For today’s job hunter, a cover letter is sometimes a deer-in-headlights afterthought.  They think after they’ve polished up their resume, “Maybe I should write a cover letter!”  Fresh out of ideas, what usually gets cranked out reads like recycled resume hash that goes something like this:

Bad Cover Letter Example:

Bad Cover Letter Emily Employee

If this letter is supposed to entice the hiring manager to further examine the resume, it’s an epic fail.

Why?

Well, because:

  • It’s highly impersonal. ("Dear Hiring Manager." ...Seriously???)
  • It reads like a generic, plastic wrapped product that came off a cover letter assembly line when Reagan was President.
  • It only focuses on the job seeker and their desire for an interview, not what the employers wants or needs.
  • It’s a snooze fest. (That should probably be listed as #1)!
  • It just summarizes what’s in the resume, so there's no compelling reason to look at the resume...which is supposed to be the point of a cover letter, right?

So in the digital age, there's not much point to writing a cover letter......well, except in these three cases:

 

The Only 3 Times You Must Write A Cover Letter:

I actually think there are three situations where cover letters are important, if not mandatory:

Situation #1.) When you are specifically asked for one by an individual company’s website.

Some companies have their own in-depth online application process via their website. You may have discovered this by being redirected when using a site like Indeed.com or CareerBuilder.com or if you are conducting a proactive job search. If their process requests that you submit a cover letter, then submit a cover letter! You never want to leave out a step in a hiring process because I can promise you, the person on the other end sorting through those applications is just PRAYING you give them a reason to disqualify you; you’ll be one less application to read. Not paying attention to instructions during the application or interview process with any company is a red flag to them; you may not follow instructions if hired. So I wouldn’t play with that if I were you.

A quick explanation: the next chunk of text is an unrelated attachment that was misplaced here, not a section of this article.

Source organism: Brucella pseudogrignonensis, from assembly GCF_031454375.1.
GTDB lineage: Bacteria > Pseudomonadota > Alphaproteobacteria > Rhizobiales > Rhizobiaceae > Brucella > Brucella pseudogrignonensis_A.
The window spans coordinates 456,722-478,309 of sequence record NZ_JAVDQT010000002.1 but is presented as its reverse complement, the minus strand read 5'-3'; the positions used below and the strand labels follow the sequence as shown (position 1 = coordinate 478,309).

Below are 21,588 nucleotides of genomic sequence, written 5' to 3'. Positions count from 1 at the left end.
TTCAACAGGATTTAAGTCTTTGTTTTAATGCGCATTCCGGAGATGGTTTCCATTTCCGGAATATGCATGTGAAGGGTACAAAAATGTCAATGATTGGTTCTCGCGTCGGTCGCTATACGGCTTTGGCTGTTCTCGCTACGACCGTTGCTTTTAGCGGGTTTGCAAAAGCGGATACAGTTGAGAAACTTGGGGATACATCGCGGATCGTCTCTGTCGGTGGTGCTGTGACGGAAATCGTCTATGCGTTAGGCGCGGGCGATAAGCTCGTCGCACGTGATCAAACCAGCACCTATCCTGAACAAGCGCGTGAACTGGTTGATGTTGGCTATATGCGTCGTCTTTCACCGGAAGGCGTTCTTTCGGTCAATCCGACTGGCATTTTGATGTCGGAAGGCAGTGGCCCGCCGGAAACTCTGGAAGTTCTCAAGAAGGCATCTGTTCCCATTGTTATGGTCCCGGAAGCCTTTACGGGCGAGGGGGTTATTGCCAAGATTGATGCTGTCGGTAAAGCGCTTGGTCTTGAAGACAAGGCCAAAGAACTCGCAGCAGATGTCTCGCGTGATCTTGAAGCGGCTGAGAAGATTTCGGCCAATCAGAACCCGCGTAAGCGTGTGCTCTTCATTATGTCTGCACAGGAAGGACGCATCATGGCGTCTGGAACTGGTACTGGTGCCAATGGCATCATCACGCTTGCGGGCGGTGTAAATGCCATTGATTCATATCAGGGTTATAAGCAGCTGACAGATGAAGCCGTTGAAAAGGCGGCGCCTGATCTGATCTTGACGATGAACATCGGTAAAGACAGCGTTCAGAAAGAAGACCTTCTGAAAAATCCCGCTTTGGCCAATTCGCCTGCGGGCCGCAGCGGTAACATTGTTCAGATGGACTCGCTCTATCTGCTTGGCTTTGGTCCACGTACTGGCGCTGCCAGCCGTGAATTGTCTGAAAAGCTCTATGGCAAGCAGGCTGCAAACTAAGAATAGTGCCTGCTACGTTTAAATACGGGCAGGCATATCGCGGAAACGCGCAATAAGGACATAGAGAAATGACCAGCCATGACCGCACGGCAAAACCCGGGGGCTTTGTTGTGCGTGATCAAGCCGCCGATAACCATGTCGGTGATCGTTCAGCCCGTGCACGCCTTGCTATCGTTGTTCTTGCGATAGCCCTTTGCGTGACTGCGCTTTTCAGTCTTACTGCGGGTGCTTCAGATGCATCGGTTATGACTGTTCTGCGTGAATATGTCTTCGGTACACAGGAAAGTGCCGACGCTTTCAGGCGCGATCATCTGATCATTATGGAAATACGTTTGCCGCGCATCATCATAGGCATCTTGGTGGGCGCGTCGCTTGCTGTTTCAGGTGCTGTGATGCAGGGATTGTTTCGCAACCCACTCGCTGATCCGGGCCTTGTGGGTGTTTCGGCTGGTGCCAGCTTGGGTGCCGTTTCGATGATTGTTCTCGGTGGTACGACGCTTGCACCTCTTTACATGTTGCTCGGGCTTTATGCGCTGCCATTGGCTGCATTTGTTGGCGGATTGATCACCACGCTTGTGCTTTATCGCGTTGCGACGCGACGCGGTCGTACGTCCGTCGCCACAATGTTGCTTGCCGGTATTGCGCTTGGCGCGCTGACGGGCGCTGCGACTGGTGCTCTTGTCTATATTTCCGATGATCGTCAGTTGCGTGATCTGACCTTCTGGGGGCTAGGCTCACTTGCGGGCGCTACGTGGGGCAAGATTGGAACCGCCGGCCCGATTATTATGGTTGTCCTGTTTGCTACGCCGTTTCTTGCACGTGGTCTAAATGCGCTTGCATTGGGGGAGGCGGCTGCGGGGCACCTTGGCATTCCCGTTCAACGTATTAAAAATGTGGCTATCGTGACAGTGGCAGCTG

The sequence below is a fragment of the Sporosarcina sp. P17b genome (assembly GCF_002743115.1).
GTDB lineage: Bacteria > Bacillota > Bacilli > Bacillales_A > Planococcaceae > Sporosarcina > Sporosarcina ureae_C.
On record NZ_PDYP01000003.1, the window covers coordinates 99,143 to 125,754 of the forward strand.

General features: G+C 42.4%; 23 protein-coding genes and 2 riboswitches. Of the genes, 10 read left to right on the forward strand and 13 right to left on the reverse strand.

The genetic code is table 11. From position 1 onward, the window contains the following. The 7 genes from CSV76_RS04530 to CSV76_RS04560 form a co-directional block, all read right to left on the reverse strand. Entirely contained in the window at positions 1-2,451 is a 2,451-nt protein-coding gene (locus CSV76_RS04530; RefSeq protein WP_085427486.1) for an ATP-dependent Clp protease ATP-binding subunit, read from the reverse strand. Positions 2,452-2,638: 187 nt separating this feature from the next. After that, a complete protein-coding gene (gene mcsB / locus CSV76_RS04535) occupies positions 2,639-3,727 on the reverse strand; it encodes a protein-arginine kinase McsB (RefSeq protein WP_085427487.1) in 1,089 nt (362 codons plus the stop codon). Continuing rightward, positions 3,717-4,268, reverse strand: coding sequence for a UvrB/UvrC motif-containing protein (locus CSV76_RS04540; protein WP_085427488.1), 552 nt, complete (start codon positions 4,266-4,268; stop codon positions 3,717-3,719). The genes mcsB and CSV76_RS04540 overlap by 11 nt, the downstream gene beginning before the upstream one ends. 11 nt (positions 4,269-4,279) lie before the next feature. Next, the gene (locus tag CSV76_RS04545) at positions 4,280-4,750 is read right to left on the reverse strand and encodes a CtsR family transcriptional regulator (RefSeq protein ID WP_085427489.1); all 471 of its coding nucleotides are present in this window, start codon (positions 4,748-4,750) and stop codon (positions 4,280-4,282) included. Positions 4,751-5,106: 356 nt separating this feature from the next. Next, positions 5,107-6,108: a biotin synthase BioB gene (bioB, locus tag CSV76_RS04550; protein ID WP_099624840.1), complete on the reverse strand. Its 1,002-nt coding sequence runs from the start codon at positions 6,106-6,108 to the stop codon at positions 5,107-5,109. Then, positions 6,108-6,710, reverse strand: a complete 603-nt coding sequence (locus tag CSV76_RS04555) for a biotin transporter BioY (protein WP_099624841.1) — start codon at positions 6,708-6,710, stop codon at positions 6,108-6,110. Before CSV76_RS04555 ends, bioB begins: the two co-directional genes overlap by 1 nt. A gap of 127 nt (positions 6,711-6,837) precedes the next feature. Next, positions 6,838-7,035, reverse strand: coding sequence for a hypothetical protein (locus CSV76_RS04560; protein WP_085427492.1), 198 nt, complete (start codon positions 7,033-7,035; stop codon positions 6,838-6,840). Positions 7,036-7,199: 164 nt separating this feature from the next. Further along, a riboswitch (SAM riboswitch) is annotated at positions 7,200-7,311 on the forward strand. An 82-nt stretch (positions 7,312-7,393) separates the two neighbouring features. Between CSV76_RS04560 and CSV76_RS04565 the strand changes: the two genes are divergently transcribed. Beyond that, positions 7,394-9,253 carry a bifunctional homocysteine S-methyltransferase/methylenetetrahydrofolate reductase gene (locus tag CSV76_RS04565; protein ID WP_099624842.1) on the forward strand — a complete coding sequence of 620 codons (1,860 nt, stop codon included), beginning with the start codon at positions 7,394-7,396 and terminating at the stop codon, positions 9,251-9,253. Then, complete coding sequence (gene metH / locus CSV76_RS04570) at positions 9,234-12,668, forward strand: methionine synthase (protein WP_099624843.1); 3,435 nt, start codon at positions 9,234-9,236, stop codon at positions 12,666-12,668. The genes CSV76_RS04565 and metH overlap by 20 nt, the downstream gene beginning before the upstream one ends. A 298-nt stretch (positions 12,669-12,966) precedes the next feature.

General template:

 

Example: when the company asks for specific suggestions

Example: when the company asks for a specific word to be mentioned

Example: when a content manager asks for article ideas in the cover letter

Situation #2.) when a connection has been made for you.

If you are serious about landing your next position, you wouldn’t rely on a passive method such as submitting your resume to CareerBuilder.com and to company websites as your sole strategy. Tapping into your network is an excellent way to be proactive about your job search. According to the US Bureau of Labor Statistics, about 70% of jobs are found through networking or are unadvertised positions. So when one of your friends, colleague or mentors say, “I have someone you should send your resume too,” follow through on that lead! You now now have a golden opportunity to bypass the recruiting “black hole” of online applications and HR blockades to put your resume in the hands of a warm-blooded influencer at the company. It most definitely should be accompanied by a well crafted cover letter.

General template:

Example: CMO reaching out to a startup founder via mutual friend

Example: PPC specialist reaching out to a big brand leader via a mutual connection

Example: reaching out to development agency officers before moving to a new country

Situation #3.) When you are conducting a proactive job search.